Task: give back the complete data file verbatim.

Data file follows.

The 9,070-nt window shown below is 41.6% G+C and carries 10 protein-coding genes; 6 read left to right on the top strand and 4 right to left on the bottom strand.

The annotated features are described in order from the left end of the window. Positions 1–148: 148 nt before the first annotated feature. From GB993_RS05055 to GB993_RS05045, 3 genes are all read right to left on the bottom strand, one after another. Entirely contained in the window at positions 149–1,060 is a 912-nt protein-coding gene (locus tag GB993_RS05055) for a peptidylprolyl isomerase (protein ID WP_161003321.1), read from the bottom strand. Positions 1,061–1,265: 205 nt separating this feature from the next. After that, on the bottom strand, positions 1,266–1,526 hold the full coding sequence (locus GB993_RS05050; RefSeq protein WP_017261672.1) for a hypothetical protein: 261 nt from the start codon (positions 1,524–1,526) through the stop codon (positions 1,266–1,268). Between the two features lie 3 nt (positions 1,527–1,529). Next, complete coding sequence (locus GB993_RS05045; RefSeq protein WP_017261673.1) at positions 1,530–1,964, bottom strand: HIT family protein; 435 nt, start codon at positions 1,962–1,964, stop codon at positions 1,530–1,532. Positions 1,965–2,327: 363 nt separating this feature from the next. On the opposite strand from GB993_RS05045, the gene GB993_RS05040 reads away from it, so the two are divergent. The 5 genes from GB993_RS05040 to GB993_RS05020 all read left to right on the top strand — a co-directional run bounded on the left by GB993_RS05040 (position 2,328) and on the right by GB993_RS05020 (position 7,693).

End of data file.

The 9,070-nt window shown below is 41.6% G+C and carries 10 protein-coding genes; 6 read left to right on the top strand and 4 right to left on the bottom strand.

The annotated features are described in order from the left end of the window. Positions 1–148: 148 nt before the first annotated feature. From GB993_RS05055 to GB993_RS05045, 3 genes are all read right to left on the bottom strand, one after another. Entirely contained in the window at positions 149–1,060 is a 912-nt protein-coding gene (locus tag GB993_RS05055) for a peptidylprolyl isomerase (protein ID WP_161003321.1), read from the bottom strand. Positions 1,061–1,265: 205 nt separating this feature from the next. After that, on the bottom strand, positions 1,266–1,526 hold the full coding sequence (locus GB993_RS05050; RefSeq protein WP_017261672.1) for a hypothetical protein: 261 nt from the start codon (positions 1,524–1,526) through the stop codon (positions 1,266–1,268). Between the two features lie 3 nt (positions 1,527–1,529). Next, complete coding sequence (locus GB993_RS05045; RefSeq protein WP_017261673.1) at positions 1,530–1,964, bottom strand: HIT family protein; 435 nt, start codon at positions 1,962–1,964, stop codon at positions 1,530–1,532. Positions 1,965–2,327: 363 nt separating this feature from the next. On the opposite strand from GB993_RS05045, the gene GB993_RS05040 reads away from it, so the two are divergent. The 5 genes from GB993_RS05040 to GB993_RS05020 all read left to right on the top strand — a co-directional run bounded on the left by GB993_RS05040 (position 2,328) and on the right by GB993_RS05020 (position 7,693).